Running Backs and Ball Security

coaching football talking about ball security

coaching football talking about ball securityWhen you’re coaching football, you want to talk to your running backs about the importance of ball security.

We start with the smallest fundamentals, like ball security. You take care of the little things, and the big things will take care of themselves.

Grip and Hold

If you’re going to run the football, you have to make sure you take care of ball security. The biggest ratio in football is turnover ratio. And if you can take care of the ball, you’re going to win games. When we hold the ball, we start out with the index finger and the middle next finger on each side of the nipple of the ball, which some people call the crosshairs.

We put the back tip of the ball in the player’s armpit and we squeeze on it. As the ball is tight right there between his armpit, forearm, and right on his hand, there should be no space between the forearm and the ball.

We don’t want it to get out loose where somebody can hit it, knock it loose, cause the player to lose his balance and all that. We take the ball and press it up against our ribcage. If the ball’s against the ribcage, now we’re protected pretty much every way.

Defenders, defensive players nowadays, they’re tall in order to steal the ball. They’re taught to hit hands, knock it down, come back, and punch it from here. If we’ve got a tight grip and hold, we can’t knock the ball out.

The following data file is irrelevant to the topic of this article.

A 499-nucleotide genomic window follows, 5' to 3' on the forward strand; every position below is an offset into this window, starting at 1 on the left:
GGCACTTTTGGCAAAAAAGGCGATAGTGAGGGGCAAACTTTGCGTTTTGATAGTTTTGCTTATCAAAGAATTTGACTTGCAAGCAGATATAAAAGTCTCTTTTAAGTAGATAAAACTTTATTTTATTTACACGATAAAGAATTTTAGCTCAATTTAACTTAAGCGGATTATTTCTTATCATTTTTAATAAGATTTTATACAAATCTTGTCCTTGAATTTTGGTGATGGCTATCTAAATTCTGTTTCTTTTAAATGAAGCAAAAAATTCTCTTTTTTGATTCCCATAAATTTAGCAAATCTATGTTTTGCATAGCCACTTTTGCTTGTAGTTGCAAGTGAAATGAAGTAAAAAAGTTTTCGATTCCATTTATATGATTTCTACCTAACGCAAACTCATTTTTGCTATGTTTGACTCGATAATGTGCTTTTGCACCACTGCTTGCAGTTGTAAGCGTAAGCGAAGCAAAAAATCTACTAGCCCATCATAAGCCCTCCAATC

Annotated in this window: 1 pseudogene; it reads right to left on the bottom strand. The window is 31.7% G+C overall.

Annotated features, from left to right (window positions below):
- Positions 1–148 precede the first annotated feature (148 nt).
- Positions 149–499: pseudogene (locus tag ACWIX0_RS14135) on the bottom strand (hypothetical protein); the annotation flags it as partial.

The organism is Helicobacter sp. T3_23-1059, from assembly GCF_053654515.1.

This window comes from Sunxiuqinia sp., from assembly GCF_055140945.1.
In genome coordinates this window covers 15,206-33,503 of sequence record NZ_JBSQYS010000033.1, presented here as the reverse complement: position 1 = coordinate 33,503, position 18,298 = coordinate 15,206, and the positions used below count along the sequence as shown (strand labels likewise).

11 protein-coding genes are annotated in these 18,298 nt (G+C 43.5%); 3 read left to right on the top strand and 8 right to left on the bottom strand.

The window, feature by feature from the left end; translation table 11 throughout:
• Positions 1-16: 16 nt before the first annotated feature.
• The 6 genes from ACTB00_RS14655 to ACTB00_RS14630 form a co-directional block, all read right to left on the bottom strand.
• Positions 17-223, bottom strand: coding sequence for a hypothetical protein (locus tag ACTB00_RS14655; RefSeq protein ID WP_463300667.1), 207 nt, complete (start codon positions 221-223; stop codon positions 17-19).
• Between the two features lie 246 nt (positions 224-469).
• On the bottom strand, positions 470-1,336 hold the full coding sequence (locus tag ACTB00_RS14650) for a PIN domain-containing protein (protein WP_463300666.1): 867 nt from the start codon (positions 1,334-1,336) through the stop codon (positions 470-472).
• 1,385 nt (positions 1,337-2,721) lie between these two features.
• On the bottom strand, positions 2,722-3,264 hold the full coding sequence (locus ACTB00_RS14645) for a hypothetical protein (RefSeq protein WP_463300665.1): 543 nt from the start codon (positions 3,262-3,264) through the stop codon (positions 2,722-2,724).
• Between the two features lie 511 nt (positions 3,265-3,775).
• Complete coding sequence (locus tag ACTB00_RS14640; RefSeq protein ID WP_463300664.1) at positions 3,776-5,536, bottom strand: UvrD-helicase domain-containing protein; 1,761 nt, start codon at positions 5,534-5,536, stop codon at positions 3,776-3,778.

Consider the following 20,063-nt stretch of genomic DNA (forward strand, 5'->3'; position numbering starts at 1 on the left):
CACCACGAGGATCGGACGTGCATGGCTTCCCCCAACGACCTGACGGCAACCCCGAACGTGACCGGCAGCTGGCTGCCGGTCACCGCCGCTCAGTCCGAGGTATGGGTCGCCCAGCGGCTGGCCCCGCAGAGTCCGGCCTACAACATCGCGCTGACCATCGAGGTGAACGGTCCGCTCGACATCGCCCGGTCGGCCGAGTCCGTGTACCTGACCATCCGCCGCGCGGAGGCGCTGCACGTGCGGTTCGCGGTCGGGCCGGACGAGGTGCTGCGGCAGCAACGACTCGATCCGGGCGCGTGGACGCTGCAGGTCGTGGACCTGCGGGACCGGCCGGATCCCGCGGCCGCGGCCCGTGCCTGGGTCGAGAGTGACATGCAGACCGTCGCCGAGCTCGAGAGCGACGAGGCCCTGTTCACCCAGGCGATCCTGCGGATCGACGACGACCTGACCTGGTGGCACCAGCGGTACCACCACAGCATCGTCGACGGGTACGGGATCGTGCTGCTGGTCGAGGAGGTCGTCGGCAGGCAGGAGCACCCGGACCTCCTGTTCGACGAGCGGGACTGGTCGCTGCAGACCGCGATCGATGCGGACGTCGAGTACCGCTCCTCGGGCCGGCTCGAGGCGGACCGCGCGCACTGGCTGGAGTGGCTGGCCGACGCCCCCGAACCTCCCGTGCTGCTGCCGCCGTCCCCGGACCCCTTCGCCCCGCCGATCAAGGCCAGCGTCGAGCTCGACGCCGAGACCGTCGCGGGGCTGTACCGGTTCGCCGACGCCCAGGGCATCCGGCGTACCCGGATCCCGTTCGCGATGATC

Running with the Ball

Now runners, since forever in football, have been taught to run with the ball in their outside arm. I agree with that to a certain extent. We want to get the ball in the outside arm as we’re running.

But as we start down the field and we change directions, we don’t want to change the ball from one hand to another. Sometimes a guy ends up getting hit. If he’s changing the ball, he loses it.

If we get in traffic and we’re in the middle, we’re going to get that ball in both hands. We’re going to have those hands just the same that they were one-handed–around the nipple of the ball and squeezed into his gut to where the ball can’t get out. We’re going to really protect that football.

Going Down with the Ball

When we’re going down, we’re not going to take that ball and put our other hand on the ground.  Sometimes you see runners who’ll put the hand on the ground. We don’t want to do that because that causes the elbow to come up. When his elbow comes up, somebody comes in, hits the ball, and knocks the ball loose. What we want to do, is if we’re going down, instead of doing that – and I’m not going to have him get on the ground here – put his other hand on it, turn his shoulder, and he goes on the ground and protects the ball.

We’re going to keep it in the same arm, the same time, the same protection. When we go to the ground, the other hand’s going to get on it, we’re going to roll up, and we’re going to protect the football.

Will you use some of the information in this blog post when you’re coaching football practice next? Why or why not? Sound off in the comments section below!

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